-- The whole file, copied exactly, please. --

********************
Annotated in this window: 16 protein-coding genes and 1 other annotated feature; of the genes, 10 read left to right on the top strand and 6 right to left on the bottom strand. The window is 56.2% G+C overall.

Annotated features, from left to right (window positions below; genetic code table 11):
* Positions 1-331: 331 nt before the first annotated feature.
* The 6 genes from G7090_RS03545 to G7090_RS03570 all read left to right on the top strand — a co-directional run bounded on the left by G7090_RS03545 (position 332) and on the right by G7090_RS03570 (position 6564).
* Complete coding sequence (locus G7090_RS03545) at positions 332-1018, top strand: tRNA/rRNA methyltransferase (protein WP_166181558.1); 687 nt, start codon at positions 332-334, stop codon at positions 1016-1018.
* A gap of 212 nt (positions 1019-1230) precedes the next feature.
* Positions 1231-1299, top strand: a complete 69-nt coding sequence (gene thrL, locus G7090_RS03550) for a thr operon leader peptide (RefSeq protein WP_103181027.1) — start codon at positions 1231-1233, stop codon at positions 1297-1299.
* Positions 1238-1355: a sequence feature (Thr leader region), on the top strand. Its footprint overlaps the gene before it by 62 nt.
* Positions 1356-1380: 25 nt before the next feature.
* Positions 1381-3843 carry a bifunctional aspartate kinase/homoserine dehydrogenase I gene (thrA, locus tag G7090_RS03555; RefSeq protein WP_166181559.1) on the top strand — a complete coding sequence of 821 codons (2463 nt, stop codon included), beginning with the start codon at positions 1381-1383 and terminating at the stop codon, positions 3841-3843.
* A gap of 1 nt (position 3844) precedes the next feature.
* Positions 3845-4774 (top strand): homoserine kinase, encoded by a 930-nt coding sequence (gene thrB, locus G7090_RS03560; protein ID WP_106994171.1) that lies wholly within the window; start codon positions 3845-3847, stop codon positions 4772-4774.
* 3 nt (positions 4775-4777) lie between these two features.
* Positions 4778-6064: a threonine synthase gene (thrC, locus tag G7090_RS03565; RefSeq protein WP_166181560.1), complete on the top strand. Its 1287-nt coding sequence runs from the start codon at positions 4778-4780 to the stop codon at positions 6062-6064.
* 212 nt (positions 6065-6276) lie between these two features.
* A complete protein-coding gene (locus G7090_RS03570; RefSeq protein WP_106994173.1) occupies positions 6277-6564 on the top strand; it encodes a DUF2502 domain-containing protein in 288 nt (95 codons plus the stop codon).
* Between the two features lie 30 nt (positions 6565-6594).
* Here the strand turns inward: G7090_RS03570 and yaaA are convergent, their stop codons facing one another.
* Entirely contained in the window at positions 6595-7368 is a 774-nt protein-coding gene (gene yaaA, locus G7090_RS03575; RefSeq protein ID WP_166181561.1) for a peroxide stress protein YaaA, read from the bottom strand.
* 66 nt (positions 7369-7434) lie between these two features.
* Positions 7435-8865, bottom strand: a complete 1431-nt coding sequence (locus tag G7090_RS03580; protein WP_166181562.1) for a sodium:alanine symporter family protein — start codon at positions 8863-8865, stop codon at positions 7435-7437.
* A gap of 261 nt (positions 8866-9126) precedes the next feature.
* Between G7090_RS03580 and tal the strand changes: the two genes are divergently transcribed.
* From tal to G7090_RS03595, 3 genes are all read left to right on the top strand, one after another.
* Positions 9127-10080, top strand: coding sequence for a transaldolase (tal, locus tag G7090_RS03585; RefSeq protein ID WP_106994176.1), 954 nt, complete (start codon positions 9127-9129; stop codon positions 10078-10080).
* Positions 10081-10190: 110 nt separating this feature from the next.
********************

Annotated in this window: 16 protein-coding genes and 1 other annotated feature; of the genes, 10 read left to right on the top strand and 6 right to left on the bottom strand. The window is 56.2% G+C overall.

Annotated features, from left to right (window positions below; genetic code table 11):
* Positions 1-331: 331 nt before the first annotated feature.
* The 6 genes from G7090_RS03545 to G7090_RS03570 all read left to right on the top strand — a co-directional run bounded on the left by G7090_RS03545 (position 332) and on the right by G7090_RS03570 (position 6564).
* Complete coding sequence (locus G7090_RS03545) at positions 332-1018, top strand: tRNA/rRNA methyltransferase (protein WP_166181558.1); 687 nt, start codon at positions 332-334, stop codon at positions 1016-1018.
* A gap of 212 nt (positions 1019-1230) precedes the next feature.
* Positions 1231-1299, top strand: a complete 69-nt coding sequence (gene thrL, locus G7090_RS03550) for a thr operon leader peptide (RefSeq protein WP_103181027.1) — start codon at positions 1231-1233, stop codon at positions 1297-1299.
* Positions 1238-1355: a sequence feature (Thr leader region), on the top strand. Its footprint overlaps the gene before it by 62 nt.
* Positions 1356-1380: 25 nt before the next feature.
* Positions 1381-3843 carry a bifunctional aspartate kinase/homoserine dehydrogenase I gene (thrA, locus tag G7090_RS03555; RefSeq protein WP_166181559.1) on the top strand — a complete coding sequence of 821 codons (2463 nt, stop codon included), beginning with the start codon at positions 1381-1383 and terminating at the stop codon, positions 3841-3843.
* A gap of 1 nt (position 3844) precedes the next feature.
* Positions 3845-4774 (top strand): homoserine kinase, encoded by a 930-nt coding sequence (gene thrB, locus G7090_RS03560; protein ID WP_106994171.1) that lies wholly within the window; start codon positions 3845-3847, stop codon positions 4772-4774.
* 3 nt (positions 4775-4777) lie between these two features.
* Positions 4778-6064: a threonine synthase gene (thrC, locus tag G7090_RS03565; RefSeq protein WP_166181560.1), complete on the top strand. Its 1287-nt coding sequence runs from the start codon at positions 4778-4780 to the stop codon at positions 6062-6064.
* 212 nt (positions 6065-6276) lie between these two features.
* A complete protein-coding gene (locus G7090_RS03570; RefSeq protein WP_106994173.1) occupies positions 6277-6564 on the top strand; it encodes a DUF2502 domain-containing protein in 288 nt (95 codons plus the stop codon).
* Between the two features lie 30 nt (positions 6565-6594).
* Here the strand turns inward: G7090_RS03570 and yaaA are convergent, their stop codons facing one another.
* Entirely contained in the window at positions 6595-7368 is a 774-nt protein-coding gene (gene yaaA, locus G7090_RS03575; RefSeq protein ID WP_166181561.1) for a peroxide stress protein YaaA, read from the bottom strand.
* 66 nt (positions 7369-7434) lie between these two features.
* Positions 7435-8865, bottom strand: a complete 1431-nt coding sequence (locus tag G7090_RS03580; protein WP_166181562.1) for a sodium:alanine symporter family protein — start codon at positions 8863-8865, stop codon at positions 7435-7437.
* A gap of 261 nt (positions 8866-9126) precedes the next feature.
* Between G7090_RS03580 and tal the strand changes: the two genes are divergently transcribed.
* From tal to G7090_RS03595, 3 genes are all read left to right on the top strand, one after another.
* Positions 9127-10080, top strand: coding sequence for a transaldolase (tal, locus tag G7090_RS03585; RefSeq protein ID WP_106994176.1), 954 nt, complete (start codon positions 9127-9129; stop codon positions 10078-10080).
* Positions 10081-10190: 110 nt separating this feature from the next.